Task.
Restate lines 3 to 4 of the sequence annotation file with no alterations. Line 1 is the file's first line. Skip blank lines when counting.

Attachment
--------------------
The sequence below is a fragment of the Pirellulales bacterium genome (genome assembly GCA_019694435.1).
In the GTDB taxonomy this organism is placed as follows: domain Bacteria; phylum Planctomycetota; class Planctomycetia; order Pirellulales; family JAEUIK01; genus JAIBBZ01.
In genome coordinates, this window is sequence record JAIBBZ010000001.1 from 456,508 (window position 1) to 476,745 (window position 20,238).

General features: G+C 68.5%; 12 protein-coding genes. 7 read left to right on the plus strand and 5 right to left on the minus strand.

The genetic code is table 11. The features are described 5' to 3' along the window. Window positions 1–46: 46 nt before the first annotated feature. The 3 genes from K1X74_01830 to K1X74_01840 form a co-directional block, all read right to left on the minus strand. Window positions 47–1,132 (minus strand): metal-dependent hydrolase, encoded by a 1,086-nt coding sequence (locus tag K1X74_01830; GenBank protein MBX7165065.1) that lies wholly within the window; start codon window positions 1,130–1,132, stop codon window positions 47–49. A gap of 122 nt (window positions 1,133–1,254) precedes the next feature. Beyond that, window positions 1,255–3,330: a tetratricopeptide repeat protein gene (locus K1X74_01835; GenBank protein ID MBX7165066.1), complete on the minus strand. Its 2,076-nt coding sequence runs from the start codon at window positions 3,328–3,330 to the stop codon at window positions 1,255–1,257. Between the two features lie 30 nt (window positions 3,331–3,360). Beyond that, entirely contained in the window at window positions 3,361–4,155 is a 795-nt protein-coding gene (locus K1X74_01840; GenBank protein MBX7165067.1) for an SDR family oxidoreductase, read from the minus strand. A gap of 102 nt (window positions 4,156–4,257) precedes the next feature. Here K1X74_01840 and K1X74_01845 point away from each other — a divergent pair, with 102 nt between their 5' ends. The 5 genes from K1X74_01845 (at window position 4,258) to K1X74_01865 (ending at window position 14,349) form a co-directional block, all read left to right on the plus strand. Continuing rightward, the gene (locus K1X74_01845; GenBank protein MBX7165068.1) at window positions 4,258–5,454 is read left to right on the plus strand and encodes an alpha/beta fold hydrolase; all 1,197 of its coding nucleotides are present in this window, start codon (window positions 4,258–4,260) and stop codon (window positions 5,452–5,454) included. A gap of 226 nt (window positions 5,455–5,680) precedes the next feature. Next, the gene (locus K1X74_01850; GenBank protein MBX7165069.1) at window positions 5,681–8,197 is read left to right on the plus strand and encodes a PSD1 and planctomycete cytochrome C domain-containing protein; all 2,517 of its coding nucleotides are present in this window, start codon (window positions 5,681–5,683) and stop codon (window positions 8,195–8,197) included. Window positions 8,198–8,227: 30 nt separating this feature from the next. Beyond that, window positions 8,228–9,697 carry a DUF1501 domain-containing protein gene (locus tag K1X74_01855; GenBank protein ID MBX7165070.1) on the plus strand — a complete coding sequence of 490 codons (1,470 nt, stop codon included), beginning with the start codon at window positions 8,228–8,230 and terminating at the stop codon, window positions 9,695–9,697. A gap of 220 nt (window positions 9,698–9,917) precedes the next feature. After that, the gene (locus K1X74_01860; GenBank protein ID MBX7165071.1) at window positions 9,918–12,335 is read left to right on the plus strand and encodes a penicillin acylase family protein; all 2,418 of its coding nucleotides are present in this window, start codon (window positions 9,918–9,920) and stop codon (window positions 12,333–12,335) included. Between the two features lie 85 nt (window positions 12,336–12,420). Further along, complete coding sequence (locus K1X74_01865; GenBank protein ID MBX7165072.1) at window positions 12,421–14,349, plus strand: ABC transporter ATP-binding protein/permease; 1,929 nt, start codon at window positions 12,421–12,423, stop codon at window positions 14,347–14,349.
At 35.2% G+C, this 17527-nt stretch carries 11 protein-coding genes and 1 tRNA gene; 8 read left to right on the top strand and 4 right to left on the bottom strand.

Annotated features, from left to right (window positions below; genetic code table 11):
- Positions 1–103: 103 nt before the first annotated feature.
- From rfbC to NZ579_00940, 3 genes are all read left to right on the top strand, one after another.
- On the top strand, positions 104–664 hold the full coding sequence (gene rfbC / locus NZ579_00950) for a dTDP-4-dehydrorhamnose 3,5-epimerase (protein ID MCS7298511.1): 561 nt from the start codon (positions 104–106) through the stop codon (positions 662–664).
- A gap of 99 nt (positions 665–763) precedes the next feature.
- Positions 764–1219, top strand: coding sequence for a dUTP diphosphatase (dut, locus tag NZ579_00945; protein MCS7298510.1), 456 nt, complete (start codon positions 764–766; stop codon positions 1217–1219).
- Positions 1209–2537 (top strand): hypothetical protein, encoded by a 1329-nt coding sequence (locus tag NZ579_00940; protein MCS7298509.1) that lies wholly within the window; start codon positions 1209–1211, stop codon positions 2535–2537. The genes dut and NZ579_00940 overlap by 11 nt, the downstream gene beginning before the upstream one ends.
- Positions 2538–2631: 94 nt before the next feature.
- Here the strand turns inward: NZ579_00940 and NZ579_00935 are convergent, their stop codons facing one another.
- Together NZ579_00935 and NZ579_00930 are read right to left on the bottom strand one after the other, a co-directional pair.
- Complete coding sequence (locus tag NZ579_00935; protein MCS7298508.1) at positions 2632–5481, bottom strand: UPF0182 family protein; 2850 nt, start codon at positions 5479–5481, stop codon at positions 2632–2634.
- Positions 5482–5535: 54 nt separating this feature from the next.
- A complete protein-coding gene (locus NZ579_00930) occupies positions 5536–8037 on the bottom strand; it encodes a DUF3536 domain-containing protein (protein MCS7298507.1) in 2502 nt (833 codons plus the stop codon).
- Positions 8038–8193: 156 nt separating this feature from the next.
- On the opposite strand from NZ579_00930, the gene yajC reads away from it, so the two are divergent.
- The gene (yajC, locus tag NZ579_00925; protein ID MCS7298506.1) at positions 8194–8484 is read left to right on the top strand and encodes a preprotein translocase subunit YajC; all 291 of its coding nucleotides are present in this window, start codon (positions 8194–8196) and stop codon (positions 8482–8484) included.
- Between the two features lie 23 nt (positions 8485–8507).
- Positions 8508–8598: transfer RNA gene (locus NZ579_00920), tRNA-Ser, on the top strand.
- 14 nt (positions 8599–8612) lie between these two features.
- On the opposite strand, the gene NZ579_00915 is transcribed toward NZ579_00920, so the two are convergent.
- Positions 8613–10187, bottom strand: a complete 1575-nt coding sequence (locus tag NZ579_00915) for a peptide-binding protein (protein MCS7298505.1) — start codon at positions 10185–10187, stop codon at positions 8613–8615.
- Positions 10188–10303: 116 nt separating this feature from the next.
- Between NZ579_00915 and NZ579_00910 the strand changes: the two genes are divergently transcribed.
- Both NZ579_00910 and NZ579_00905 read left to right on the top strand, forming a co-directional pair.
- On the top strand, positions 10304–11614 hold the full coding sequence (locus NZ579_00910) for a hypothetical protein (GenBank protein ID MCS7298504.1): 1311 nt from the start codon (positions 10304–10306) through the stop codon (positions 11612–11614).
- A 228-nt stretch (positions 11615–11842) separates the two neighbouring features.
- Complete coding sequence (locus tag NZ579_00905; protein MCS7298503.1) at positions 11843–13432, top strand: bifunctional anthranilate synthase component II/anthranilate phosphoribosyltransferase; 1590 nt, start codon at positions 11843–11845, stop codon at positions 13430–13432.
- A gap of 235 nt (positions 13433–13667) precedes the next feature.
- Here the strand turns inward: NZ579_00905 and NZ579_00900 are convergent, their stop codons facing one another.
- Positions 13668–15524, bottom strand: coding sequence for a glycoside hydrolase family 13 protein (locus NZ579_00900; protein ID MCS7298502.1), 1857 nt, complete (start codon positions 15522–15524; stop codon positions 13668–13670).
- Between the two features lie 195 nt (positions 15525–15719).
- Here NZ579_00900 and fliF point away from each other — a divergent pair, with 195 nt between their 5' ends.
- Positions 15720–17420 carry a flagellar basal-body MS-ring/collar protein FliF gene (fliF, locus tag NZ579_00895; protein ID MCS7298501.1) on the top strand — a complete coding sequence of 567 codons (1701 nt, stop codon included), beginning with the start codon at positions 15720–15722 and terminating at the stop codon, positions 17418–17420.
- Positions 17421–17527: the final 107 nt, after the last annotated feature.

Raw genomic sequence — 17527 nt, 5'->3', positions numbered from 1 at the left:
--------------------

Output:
In genome coordinates, this window is sequence record JAIBBZ010000001.1 from 456,508 (window position 1) to 476,745 (window position 20,238).

General features: G+C 68.5%; 12 protein-coding genes. 7 read left to right on the plus strand and 5 right to left on the minus strand.